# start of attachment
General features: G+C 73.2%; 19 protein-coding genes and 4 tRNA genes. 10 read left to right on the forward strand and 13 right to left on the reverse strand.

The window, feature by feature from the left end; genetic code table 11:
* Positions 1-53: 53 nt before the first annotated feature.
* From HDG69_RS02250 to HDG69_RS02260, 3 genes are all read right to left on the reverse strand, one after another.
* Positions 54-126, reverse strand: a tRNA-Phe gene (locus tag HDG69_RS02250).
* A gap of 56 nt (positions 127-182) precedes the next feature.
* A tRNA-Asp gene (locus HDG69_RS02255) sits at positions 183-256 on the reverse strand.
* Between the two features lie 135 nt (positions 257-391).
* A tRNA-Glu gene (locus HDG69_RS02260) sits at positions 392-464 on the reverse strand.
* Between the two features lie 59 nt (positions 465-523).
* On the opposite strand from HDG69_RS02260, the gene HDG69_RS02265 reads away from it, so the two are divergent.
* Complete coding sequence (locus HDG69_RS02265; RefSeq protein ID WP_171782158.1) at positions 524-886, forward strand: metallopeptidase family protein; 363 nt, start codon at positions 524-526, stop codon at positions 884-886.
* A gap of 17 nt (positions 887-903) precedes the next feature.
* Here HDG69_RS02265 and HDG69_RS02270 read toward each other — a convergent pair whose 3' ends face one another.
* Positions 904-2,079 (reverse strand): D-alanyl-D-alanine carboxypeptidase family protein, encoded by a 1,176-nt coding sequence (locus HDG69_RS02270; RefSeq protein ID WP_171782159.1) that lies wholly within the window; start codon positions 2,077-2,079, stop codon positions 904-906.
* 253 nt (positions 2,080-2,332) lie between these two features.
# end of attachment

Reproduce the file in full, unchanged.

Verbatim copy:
General features: G+C 73.2%; 19 protein-coding genes and 4 tRNA genes. 10 read left to right on the forward strand and 13 right to left on the reverse strand.

The window, feature by feature from the left end; genetic code table 11:
* Positions 1-53: 53 nt before the first annotated feature.
* From HDG69_RS02250 to HDG69_RS02260, 3 genes are all read right to left on the reverse strand, one after another.
* Positions 54-126, reverse strand: a tRNA-Phe gene (locus tag HDG69_RS02250).
* A gap of 56 nt (positions 127-182) precedes the next feature.
* A tRNA-Asp gene (locus HDG69_RS02255) sits at positions 183-256 on the reverse strand.
* Between the two features lie 135 nt (positions 257-391).
* A tRNA-Glu gene (locus HDG69_RS02260) sits at positions 392-464 on the reverse strand.
* Between the two features lie 59 nt (positions 465-523).
* On the opposite strand from HDG69_RS02260, the gene HDG69_RS02265 reads away from it, so the two are divergent.
* Complete coding sequence (locus HDG69_RS02265; RefSeq protein ID WP_171782158.1) at positions 524-886, forward strand: metallopeptidase family protein; 363 nt, start codon at positions 524-526, stop codon at positions 884-886.
* A gap of 17 nt (positions 887-903) precedes the next feature.
* Here HDG69_RS02265 and HDG69_RS02270 read toward each other — a convergent pair whose 3' ends face one another.
* Positions 904-2,079 (reverse strand): D-alanyl-D-alanine carboxypeptidase family protein, encoded by a 1,176-nt coding sequence (locus HDG69_RS02270; RefSeq protein ID WP_171782159.1) that lies wholly within the window; start codon positions 2,077-2,079, stop codon positions 904-906.
* 253 nt (positions 2,080-2,332) lie between these two features.